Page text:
Tag Archives: YCSB

Using Nutanix snapshots to backup MongoDB

In an earlier post I described how Nutanix clones can speed up deployment workflows for MongoDB replica sets. In this post we will cover the Nutanix VM-centric snapshot functionality to backup a MongoDB database instance. Even when the database is sharded, the ability to take a snapshot of a set of VMs at once (as part of a consistency group) ensures that a point in time (PIT) backup can easily be taken.

Let’s first consider the 3 member replica set as described in my last post. In order to take an OS level backup we would need to quiesce the I/O to one of the secondary members of the replica set. The command sequence below is for MMAPv1 storage engine only. The db.fsyncLock() flushes all pending writes and locks the instance for further writes until we run db.fsyncUnlock(). Even though we have journaling enabled, we have separated the I/O for data and journal files to different volumes (as part of our standard config). Hence the need to quiesce I/O to make sure we take a consistent snapshot.

rs01:SECONDARY> db.fsyncLock()
{
 "info" : "now locked against writes, use db.fsyncUnlock() to unlock",
 "seeAlso" : "http://dochub.mongodb.org/core/fsynccommand",
 "ok" : 1
}

Nutanix snapshots work at the VM level. This means we take a snapshot of all the vDisks in the VM hosting a MongoDB secondary at the same time. However, MongoDB can’t guarantee backup consistency if the journal and data are located in separate volumes. Hence, we still need db.fsyncLock()/db.fsyncUnlock().

<acropolis> vm.snapshot_create mongodb03
SnapshotCreate: complete

<acropolis> vm.snapshot_create mongodb03 snapshot_name_list=mongodb03-snap1
SnapshotCreate: complete

<acropolis> vm.snapshot_list mongodb03
Snapshot name Snapshot UUID
mongodb03-snap1 41c77ddc-8cc7-49bf-a250-23d52031b76e
mongodb03_2015-09-08T10:04:00.805780 7cb77f7f-1eb6-4103-8909-e8e50c318151

Above we have taken two snapshots (by way of example) and show the naming conventions returned for both a named snapshot and the default. See the rest of the workflow below…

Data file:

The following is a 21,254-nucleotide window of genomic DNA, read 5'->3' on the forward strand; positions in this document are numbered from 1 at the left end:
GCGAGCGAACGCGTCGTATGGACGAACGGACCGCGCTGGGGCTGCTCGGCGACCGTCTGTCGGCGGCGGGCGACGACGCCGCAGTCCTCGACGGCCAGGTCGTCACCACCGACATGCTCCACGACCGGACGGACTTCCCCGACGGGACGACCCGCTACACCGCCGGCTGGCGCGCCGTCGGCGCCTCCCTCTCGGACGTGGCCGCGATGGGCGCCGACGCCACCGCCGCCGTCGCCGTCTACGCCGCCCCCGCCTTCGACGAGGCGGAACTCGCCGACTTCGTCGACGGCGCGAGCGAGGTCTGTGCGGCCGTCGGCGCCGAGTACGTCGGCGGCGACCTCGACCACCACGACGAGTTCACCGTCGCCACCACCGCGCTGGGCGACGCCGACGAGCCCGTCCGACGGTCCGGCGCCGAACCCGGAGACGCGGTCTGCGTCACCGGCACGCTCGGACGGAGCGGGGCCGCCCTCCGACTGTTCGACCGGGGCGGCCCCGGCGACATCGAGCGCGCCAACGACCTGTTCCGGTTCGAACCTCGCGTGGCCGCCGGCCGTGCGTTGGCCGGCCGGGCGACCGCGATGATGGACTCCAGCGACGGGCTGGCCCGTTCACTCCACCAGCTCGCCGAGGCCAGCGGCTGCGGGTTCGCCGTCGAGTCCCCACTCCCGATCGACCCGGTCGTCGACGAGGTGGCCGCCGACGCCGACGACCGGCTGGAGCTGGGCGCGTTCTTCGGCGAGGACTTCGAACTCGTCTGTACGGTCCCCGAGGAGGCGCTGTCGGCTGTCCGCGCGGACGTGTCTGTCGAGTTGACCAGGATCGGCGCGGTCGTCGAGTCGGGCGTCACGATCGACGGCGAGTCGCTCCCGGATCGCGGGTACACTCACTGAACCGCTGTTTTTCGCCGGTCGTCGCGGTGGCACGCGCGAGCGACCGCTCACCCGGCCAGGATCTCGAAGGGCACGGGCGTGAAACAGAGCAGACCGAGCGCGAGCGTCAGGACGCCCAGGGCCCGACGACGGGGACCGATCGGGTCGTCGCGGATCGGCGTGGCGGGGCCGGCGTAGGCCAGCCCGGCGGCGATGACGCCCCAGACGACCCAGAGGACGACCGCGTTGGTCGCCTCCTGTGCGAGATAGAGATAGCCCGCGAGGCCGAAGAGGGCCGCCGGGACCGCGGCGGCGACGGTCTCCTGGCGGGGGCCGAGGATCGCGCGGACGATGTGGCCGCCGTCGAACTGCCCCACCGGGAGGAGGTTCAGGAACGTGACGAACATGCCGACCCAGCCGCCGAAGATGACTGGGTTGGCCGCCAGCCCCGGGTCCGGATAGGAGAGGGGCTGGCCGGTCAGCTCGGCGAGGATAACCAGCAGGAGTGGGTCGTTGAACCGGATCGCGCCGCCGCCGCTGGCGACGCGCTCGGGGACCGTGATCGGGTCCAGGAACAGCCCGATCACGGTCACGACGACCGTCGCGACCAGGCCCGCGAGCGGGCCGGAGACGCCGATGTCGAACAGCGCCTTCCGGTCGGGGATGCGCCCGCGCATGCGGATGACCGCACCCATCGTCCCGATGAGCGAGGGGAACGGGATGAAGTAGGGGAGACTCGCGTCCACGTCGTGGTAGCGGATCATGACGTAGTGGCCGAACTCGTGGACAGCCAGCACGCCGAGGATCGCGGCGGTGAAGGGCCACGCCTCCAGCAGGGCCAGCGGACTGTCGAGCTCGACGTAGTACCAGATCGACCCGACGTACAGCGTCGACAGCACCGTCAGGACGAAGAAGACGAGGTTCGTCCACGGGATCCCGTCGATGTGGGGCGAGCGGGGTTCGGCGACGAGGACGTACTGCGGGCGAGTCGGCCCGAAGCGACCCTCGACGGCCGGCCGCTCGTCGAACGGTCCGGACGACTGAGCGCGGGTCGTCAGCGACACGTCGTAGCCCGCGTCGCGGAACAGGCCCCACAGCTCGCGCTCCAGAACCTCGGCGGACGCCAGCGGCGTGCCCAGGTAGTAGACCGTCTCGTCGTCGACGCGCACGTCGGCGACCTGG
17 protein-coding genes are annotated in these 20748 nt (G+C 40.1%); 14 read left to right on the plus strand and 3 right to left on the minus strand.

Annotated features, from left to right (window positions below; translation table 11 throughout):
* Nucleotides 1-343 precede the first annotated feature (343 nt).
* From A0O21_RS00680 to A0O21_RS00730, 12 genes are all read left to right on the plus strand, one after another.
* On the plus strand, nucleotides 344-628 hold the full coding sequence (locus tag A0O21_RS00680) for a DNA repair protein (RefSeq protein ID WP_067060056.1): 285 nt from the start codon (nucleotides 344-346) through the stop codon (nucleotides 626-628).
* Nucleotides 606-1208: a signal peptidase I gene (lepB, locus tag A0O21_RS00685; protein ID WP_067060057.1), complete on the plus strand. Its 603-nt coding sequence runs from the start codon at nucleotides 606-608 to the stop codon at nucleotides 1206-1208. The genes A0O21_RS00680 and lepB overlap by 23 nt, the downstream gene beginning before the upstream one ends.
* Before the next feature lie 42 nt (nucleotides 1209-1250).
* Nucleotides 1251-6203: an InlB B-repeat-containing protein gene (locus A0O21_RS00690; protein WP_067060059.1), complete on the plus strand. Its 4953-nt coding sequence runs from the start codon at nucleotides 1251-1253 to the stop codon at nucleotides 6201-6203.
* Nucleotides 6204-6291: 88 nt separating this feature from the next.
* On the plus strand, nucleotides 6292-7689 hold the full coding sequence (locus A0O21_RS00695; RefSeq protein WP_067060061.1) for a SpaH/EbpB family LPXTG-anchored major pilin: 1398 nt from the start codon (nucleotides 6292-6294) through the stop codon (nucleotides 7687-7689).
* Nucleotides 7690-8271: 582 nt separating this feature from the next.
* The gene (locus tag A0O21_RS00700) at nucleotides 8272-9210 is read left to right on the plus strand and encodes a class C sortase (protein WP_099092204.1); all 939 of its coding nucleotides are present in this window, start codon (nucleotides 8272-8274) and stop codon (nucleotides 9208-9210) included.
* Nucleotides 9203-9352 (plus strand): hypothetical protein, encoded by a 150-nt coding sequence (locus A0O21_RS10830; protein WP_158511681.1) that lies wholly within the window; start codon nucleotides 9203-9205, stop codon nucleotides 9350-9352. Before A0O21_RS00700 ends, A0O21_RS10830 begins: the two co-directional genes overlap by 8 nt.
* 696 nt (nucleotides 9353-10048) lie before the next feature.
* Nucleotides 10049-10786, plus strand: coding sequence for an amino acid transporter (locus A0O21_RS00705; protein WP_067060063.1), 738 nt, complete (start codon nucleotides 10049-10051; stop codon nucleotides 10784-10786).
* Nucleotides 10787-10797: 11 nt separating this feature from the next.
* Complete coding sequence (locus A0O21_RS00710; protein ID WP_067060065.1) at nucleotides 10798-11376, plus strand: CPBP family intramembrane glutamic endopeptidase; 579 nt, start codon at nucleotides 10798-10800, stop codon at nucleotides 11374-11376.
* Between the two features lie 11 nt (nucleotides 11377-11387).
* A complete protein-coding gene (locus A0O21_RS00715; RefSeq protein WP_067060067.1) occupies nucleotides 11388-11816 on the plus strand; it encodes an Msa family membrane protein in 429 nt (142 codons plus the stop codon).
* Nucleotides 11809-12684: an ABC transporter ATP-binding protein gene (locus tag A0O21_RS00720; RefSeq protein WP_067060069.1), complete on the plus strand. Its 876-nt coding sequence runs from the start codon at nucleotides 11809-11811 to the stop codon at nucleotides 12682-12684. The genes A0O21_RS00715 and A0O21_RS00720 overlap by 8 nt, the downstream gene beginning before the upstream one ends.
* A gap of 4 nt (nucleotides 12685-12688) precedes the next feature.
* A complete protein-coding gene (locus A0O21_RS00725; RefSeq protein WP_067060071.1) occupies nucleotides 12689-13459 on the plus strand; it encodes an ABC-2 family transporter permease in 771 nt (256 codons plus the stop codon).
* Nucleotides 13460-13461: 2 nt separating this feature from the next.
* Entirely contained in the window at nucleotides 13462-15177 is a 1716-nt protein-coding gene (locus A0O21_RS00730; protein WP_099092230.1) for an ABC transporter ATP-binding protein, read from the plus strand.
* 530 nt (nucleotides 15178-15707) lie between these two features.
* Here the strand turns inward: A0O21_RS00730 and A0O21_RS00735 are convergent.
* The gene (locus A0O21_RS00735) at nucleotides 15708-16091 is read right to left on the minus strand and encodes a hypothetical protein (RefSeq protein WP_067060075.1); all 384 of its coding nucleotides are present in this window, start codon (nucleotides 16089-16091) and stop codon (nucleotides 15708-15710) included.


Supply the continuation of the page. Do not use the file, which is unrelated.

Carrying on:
<acropolis> vm.clone mongodb04 clone_from_snapshot=mongodb03-snap1
mongodb03-backup: complete

<acropolis> vm.restore mongodb03 mongodb03-snap1
VmRestore: complete

<acropolis> snapshot.delete mongodb03-snap1
Delete 1 snapshots? (yes/no) y
Please type 'yes' or 'no': yes
mongodb03-snap1: complete

We can carry out the same workflow via Nutanix Prism. I have taken a screenshot of the available commands (see below) in the VM Snapshots frame. The command sequence is issued via the  VM tab in the GUI. The desired CLI arguments such as clone and snapshot names for example, are entered in the resulting popups. For reasons of brevity I have not included all the required screenshots.

vm-snapshot-actions

Having taken our snapshot, we can now unlock the replica – make sure you have kept the session where you called the db.fsyncLock() command open until this time.

rs01:SECONDARY> db.fsyncUnlock()
{ "ok" : 1, "info" : "unlock completed" }
rs01:SECONDARY>

Any newly created clones from the Nutanix VM snapshot can be used to seed a test environment with production strength data. Bearing in mind that the backup/clone was made from a VM that formed part of a replica set, we would like to be able to start the MongoDB instance in standalone mode. You can do this as follows ….